ATLANTA - Anyone from Augusta or other parts of the state would agree that trying to get around in Georgia's capital city is often frustrating, and a new survey shows that even the people who live in metro Atlanta sometimes feel the same way.
Traffic and transportation came out as the region's biggest problem when the University of Georgia's Carl Vinson Institute of Government polled 1,650 residents of metro Atlanta's 10 innermost counties.
The poll, conducted Oct. 8-16, was commissioned by the Atlanta Regional Commission, a regional planning agency. It has a 3.9 percent margin of error.
For Sam Miller, the results are no surprise.
"I don't like all the traffic," said the Cobb County resident, who prefers to take the bus downtown to work. "I'm not convinced other people know how to drive."
Sure, Atlanta had roughly 200,000 crimes last year, air pollution nearly as bad as Los Angeles and one of the highest teen pregnancy rates in the country. But 34 percent of those surveyed ranked getting around by car as the worst problem.
Another 14 percent mentioned a related issue, sprawl and overdevelopment.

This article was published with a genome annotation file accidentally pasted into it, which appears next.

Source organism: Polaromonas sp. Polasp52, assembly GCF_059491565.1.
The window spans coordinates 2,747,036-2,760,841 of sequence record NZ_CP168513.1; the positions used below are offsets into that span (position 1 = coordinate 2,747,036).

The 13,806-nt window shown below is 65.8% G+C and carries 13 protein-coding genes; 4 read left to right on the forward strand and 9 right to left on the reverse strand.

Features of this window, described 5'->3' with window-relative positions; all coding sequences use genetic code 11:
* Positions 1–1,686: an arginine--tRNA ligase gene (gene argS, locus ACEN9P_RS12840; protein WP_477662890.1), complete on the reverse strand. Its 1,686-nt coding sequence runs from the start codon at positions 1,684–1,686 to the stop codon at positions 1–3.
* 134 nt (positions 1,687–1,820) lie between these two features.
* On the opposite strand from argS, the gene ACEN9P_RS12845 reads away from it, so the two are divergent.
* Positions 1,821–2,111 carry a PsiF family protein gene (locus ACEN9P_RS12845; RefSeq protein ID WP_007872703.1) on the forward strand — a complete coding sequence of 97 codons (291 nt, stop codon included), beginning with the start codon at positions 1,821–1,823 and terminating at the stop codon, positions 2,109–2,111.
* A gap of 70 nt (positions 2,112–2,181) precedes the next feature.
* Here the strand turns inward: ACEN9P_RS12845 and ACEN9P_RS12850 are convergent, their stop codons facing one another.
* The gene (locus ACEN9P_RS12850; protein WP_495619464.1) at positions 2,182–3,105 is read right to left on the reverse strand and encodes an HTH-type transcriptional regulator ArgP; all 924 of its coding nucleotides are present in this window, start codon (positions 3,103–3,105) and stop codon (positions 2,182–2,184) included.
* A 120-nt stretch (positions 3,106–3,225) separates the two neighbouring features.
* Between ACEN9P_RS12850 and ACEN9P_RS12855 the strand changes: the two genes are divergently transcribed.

Only 12 percent listed crime as the area's biggest problem, even though the FBI's crime index for the area is the second-highest of any major Georgia city, behind only Savannah.
Just 11 percent of respondents cited environmental issues, despite huge federal fines for Atlanta's decrepit sewage system and water supplies that are so short some leaders are discussing piping it up from the coast.
Since roughly half of the state's residents live in metro Atlanta, Gov. Sonny Perdue has looked for ways to address traffic without stretching the state's depleted budget. One plan was to synchronize the thousands of traffic signals, but even that proved too expensive.
He announced Monday the installation of computer terminals in all the welcome centers so motorists can instantly see where traffic is jammed up because of construction, wrecks or the glare of sunlight.
The installation will cost taxpayers $178,000, but he's hoping businesses will pay $20,000 each for their own terminals to help employees become more informed drivers.
"The only part of their day that's more frustrating than their morning commute is their afternoon commute," Mr. Perdue said.
Reach Walter C. Jones at (404) 589-8424 or email@example.com.